On the Ukrainian front, the fear of losing the Starlink internet network – Business

Few people took Elon Musk’s threat to stop funding Ukraine’s Starlink internet network as seriously as Ukrainian Major Roman Omelchenko.

And for good reason, the soldier is responsible for communications across much of the Kherson front in southern Ukraine.

Last month, the world’s richest man took to his favorite social media platform Twitter – which he has since bought – to ask why he should continue to provide Ukraine with free satellite internet service.

But a few days later, the ardent entrepreneur changed his mind. “To hell,” wrote Elon Musk, after the excitement aroused by his initial announcement.

“Even if Starlink is still losing money and other companies are getting billions of taxpayer dollars, we will continue to fund the Ukrainian government for free,” the SpaceX and Tesla boss recoils.

On the Kherson front, Major Roman Omelchenko still doesn’t know if Elon Musk’s second tweet was ironic, or if the multi-billionaire really intends to continue paying for Israel’s main line of communication, the Ukrainian army.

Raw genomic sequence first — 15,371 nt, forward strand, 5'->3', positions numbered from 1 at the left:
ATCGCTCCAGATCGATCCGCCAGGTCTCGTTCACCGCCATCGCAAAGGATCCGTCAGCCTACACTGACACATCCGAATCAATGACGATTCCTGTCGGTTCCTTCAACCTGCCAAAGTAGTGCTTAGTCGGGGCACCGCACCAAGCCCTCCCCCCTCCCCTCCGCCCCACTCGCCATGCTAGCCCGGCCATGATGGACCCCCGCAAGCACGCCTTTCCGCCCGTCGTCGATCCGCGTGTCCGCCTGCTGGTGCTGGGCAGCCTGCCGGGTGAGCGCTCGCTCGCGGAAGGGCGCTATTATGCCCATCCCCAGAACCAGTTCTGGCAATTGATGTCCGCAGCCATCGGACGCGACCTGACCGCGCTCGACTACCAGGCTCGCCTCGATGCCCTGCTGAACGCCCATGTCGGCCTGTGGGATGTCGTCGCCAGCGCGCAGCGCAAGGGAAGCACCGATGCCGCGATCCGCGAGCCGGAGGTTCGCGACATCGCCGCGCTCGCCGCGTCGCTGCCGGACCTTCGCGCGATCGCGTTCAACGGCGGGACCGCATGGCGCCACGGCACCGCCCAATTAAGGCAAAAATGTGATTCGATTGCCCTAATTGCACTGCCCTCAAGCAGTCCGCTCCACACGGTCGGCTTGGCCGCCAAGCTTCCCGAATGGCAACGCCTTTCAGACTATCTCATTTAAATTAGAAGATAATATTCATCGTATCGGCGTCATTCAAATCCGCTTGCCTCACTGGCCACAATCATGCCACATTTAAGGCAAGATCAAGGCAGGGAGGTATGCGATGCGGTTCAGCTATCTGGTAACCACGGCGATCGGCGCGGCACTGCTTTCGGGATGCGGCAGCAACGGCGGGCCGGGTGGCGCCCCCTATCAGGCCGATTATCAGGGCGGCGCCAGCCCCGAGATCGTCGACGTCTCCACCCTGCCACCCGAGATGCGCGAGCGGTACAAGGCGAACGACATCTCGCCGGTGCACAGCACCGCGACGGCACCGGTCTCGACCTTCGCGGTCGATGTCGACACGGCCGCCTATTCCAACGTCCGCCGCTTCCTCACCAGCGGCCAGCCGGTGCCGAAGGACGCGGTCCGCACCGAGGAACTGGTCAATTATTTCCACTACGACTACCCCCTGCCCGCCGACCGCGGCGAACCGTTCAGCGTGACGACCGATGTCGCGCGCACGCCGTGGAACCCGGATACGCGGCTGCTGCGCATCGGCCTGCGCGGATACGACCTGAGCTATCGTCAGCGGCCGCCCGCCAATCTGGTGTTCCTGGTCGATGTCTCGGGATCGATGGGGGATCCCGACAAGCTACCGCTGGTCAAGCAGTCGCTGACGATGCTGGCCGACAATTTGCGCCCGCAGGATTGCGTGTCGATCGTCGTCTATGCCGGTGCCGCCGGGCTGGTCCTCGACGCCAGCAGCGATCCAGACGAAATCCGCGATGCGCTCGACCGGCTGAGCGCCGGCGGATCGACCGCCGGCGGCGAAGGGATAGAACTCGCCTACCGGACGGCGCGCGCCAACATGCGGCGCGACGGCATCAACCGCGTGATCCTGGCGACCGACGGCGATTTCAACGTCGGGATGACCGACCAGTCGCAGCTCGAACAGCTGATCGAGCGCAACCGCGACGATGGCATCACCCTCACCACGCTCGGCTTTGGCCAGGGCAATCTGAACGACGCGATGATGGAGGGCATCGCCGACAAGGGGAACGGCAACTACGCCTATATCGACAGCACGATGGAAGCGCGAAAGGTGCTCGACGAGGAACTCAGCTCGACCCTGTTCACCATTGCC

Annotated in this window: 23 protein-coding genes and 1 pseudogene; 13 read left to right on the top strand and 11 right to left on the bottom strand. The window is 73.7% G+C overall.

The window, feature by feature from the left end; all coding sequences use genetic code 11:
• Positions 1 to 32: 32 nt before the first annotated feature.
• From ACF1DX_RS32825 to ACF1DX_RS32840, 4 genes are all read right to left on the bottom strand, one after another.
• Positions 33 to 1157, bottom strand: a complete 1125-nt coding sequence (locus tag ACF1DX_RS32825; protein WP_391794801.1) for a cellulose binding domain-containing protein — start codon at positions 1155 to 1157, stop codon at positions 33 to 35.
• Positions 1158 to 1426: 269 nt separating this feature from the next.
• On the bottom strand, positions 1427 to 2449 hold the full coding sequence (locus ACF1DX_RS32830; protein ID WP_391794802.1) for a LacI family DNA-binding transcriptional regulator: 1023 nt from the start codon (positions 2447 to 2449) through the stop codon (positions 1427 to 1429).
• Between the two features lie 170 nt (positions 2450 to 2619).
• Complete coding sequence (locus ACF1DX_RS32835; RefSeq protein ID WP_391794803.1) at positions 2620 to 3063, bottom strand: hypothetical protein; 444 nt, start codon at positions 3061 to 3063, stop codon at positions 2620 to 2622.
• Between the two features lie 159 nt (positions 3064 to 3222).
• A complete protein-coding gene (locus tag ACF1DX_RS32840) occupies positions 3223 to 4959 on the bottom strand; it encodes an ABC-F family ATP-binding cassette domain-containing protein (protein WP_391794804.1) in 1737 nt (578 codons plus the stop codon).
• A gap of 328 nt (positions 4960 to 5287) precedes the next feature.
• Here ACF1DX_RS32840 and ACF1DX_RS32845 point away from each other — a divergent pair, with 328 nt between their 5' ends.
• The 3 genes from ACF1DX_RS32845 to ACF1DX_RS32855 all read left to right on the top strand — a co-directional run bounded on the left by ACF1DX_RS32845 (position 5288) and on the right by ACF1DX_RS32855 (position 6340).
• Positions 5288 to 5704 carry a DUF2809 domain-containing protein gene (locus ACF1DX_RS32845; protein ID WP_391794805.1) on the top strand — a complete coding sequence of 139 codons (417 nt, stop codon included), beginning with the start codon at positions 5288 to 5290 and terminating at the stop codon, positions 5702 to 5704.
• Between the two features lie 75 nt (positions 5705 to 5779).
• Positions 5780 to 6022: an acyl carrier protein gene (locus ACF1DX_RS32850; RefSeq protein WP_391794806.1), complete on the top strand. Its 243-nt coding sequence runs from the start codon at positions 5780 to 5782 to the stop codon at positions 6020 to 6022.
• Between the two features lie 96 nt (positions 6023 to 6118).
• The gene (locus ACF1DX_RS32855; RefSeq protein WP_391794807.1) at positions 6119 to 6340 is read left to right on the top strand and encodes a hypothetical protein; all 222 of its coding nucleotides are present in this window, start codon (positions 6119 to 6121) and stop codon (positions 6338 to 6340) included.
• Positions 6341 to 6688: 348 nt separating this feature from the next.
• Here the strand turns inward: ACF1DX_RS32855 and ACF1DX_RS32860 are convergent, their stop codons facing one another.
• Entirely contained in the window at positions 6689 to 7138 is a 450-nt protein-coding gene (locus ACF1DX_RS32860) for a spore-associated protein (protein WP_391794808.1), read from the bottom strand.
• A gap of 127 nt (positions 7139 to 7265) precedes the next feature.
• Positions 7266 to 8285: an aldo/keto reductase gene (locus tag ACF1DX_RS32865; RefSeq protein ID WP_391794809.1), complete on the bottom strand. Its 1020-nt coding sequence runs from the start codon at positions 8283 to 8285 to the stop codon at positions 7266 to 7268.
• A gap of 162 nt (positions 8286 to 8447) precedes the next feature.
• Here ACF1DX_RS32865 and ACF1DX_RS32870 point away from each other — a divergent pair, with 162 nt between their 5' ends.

“Hard to be without”

He only knows that the loss of Starlink would get him into trouble as the battle for Kherson looms, where Ukrainian troops are preparing for a likely offensive.

“If we lose (this line), it will be a blow to our means of transmission,” warns the head of communications for the Ukrainian 59th brigade, in an interview with AFP, held at an undisclosed location along the southern front.

For him, “it would be very difficult to do without”.

Elon Musk is very popular in Ukraine for shipping thousands of Starlink terminals in the early days of the Russian invasion.

The country now has 20,000 of these little white antennae hidden in war zones.

Its role became even more crucial when Russia began attacking Ukraine’s energy infrastructure with long-range missile strikes, cutting power to many parts of the country.

A power outage usually shuts down most mobile phone services and even complicates basic field communications.

“Simple and Powerful”

The only alternatives for soldiers are walkie-talkies and older models of satellite dishes, which require much more time and effort to implement.

“We still have these systems in reserve,” Major Omelchenko said. “But you have to adjust them all the time. Starlink adjusts itself. You don’t have to do it manually. It’s very simple and very powerful,” he explains.